I have continued on with the series and can say that this volume is quite slow in comparison to the remainder of the series. So, if you ever do pick this series up don’t quit until you’ve read up to volume 3. That will give you a much better feel for the series as a whole. As I previously mentioned the first volume has a heavy focus on the character Manta, this only lasts for this volume. As you get to the conclusion of this volume the focus shifts to Yoh and continues that way for the rest of the series (…well for as far as I have read a.k.a Vol. 9). The story itself serves as a backdrop to the rest of the series and helps to slowly immerse you into the world of the series. You are able to get a pretty good understanding of how Yoh’s abilities work and  how they are able to be beneficial to both him and the ghosts that he encounters. The reader gets an introduction to the different types of “relationships” that can form between ghosts, shamans, and non-shaman humans (that sounds kinda pervy, but I swear it isn’t lol). The illustrations in the series are not the best I have ever seen, but it’s absolutely far from the worst. The art style is somewhat minimalistic yet is still detailed. The styling of the illustrations makes it incredibly easy to decipher what is happening in faster paced segments of the story, namely battle/fight scenes.

As a whole package (story and art) I enjoyed volume 1 of Shaman King. It serves as a good set-up to the series and gives the reader enough detail to not feel left behind and unprepared for the following volumes. Overall the story was not amazingly entertaining, but that did not bother me at all because the story quickly picks up towards the end and you can easily identify the main focus/purpose of this initial volume in the series. I give Shaman King, Vol. 1: A Shaman in Tokyo a rating of 7 out of 10 Unicorn Horns. Happy Reading! 

Wayward: String Theory, Vol. 1 by Zub, Cummings, Rauch, Bonvillain, & Dillon

*This Review Is Spoiler Free*

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Hey mom…I’ve been seeing invisible glowing lines in the air that lead me to important places or terrifying supernatural shit

I picked this one up by random…okay, no, that’s a lie. I picked this up and decided to review it purely because it has a ton of kitties on the cover accompanied by a chick looking like she’s ready to kick-ass. Other than that I knew nothing about this series going into it. So never expected to find that this story is almost like a Japanese comic (manga) in American comic form. 6.5/10 Unicorn Horns.

Synopsis: This story, largely translated from Japanese, begins with main character Rori Lane moving from her father in Ireland to start over with her mother in Japan. On her way home from giving her new settings in Tokyo a quick tour she gets surrounded by a clan of cats, attacked by kappa (monsters/demons from Japanese Folklore), and saved by a strange cat-like girl. This of course, along with the strange red threads only she can see, leaves her beyond confused. As she obeys her urge to follow these threads before a dark threat descends over the city, she’s lead to dive further into her strange new power, and unveil the “patterns” to the puzzle of ‘what the heck is going on?’. These patterns often lead her to a variety of new people. All with strange powers of their own.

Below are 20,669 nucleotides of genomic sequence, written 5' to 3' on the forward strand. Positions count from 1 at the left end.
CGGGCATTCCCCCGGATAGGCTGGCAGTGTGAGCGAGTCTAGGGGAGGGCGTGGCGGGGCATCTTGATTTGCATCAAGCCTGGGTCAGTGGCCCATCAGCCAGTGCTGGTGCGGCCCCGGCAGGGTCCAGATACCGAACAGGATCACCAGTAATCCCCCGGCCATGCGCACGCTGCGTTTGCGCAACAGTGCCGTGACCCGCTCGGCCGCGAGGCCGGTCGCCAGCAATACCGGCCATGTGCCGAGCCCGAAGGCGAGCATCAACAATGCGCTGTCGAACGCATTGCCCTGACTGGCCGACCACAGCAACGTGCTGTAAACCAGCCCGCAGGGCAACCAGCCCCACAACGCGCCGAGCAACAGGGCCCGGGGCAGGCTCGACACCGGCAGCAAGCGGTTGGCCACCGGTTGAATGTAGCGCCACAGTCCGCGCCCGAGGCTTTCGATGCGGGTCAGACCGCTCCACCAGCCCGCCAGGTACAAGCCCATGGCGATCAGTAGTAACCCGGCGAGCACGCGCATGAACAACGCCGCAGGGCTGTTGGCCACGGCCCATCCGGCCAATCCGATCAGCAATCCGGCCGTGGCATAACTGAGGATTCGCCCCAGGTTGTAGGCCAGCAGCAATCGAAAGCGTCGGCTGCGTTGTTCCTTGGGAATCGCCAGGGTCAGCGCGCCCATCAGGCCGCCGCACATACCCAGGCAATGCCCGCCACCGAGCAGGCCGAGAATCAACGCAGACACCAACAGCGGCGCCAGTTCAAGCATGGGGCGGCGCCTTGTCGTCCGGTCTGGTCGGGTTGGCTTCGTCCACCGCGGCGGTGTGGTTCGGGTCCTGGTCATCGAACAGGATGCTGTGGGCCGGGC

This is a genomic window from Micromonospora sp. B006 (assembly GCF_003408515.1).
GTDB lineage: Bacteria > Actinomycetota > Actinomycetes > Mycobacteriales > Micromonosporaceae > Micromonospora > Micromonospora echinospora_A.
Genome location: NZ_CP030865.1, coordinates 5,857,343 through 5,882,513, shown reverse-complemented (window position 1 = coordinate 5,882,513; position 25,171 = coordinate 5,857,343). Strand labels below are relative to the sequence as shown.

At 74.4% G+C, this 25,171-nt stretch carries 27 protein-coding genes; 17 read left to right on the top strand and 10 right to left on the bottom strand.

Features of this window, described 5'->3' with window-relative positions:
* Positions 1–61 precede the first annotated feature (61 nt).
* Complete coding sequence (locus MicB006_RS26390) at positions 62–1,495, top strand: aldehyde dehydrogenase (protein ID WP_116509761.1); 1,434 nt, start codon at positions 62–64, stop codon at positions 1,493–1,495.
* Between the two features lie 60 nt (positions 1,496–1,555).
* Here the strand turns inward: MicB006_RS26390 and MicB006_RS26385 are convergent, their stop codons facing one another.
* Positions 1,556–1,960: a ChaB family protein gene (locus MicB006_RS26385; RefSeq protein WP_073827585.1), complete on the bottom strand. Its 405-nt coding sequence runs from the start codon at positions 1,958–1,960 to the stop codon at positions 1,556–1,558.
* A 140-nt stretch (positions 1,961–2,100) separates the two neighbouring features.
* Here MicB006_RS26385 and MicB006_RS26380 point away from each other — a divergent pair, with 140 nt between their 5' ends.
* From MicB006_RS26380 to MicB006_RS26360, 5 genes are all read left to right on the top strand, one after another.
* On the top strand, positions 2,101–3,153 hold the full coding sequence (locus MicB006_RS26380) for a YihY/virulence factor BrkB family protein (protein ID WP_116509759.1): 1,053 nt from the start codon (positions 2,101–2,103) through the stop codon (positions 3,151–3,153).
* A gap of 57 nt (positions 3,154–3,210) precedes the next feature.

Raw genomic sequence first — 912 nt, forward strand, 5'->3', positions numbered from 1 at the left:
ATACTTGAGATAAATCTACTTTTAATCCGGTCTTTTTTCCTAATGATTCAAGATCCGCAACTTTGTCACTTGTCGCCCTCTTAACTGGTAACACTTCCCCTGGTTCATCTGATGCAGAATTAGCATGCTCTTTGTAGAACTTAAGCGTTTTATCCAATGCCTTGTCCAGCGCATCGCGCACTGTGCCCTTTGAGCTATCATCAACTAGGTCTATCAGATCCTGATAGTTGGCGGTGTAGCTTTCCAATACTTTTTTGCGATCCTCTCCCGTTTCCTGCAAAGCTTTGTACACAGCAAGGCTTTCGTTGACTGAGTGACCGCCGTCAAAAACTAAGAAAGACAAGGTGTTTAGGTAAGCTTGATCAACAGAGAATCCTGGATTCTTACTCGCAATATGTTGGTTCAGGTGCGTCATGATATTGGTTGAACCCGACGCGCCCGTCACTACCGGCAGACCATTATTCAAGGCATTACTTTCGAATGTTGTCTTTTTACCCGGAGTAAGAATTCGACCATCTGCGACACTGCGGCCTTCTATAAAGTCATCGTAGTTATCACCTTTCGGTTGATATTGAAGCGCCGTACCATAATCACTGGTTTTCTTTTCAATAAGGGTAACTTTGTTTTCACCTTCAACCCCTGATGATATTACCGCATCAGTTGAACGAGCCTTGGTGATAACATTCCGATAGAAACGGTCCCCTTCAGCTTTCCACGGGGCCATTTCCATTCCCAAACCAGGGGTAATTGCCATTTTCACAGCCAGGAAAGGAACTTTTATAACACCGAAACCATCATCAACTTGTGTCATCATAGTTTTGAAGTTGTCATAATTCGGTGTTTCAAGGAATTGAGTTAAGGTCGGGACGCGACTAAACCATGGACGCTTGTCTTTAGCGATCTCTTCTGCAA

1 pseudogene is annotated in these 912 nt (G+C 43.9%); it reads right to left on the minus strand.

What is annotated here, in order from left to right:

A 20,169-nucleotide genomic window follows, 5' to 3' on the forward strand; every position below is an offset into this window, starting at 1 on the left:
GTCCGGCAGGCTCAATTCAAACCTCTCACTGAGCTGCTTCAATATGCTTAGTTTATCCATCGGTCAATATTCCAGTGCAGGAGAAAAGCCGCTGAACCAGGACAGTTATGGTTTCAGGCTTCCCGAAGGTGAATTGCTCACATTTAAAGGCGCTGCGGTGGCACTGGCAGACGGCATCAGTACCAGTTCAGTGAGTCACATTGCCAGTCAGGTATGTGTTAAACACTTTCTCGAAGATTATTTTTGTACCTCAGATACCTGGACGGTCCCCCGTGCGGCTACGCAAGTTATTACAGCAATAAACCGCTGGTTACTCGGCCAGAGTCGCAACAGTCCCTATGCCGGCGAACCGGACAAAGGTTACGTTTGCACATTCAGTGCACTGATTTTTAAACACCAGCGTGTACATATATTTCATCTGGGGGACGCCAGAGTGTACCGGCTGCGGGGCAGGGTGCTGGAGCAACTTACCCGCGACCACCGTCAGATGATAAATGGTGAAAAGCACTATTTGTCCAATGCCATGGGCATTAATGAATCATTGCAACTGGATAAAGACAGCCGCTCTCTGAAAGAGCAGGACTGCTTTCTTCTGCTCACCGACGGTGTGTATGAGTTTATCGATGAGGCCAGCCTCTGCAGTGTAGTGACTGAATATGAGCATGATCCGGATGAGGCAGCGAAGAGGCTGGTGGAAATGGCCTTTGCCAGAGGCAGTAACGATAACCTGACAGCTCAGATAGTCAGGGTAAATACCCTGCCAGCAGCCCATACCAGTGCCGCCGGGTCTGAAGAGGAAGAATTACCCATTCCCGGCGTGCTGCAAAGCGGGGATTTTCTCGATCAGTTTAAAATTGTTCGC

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Overall I enjoyed this story and liked all the characters- Rori, Shirai (Rori’s first friend who has strange powers of his own and must eat living spirits in order to survive), the strange-cat-girl named Ayane, and others we meet later on. Though I have to admit, the dialogue/character interactions felt off here and there. I also can’t say the story always flowed well, as there were some odd transitions and things that didn’t quite add up or felt choppy/rushed. Either way this urban fantasy is set in a different country from what I’m use to (outside of most manga/anime I’ve read/seen), and riddled with Japanese Folklore which makes it very unique in many ways, and stands out from the crowd (there are notes in the back of the book providing snippets of background information). 

The pictures on the other hand were beautiful and I LOVED all the pretty colours. According to the forward at the beginning of this volume the scenes of Tokyo, the high school Rori attends, the city’s people, and the overall feel of Japan were truthful depictions of the country as opposed to an Americanized and glorified view. I’ve never been to Japan so can’t really comment, but will say that it was pretty cool seeing a realistic depiction of Japan in comic format (again outside of some manga/anime). 

Though the execution of the story wasn’t the best the overall idea is very intriguing, and with the way the 1st volume ended I get the feeling things will get better. Much better. I can honestly say I am looking forward to more. This wasn’t a favorite, but I’d still recommend this to most urban fantasy, folklore (especially from Japan), and superpower fans.

Zeros by Scott Westerfeld

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I can’t say I love all his books, but I will say I am definitely a fan of Scott Westersfeld. So I was genuinely excited about his new series Zeroes…well new at the time seeing as this was published late in 2015. Aside from the author the premise seemed pretty interesting as well so, like with many of his books, I added it to my collection.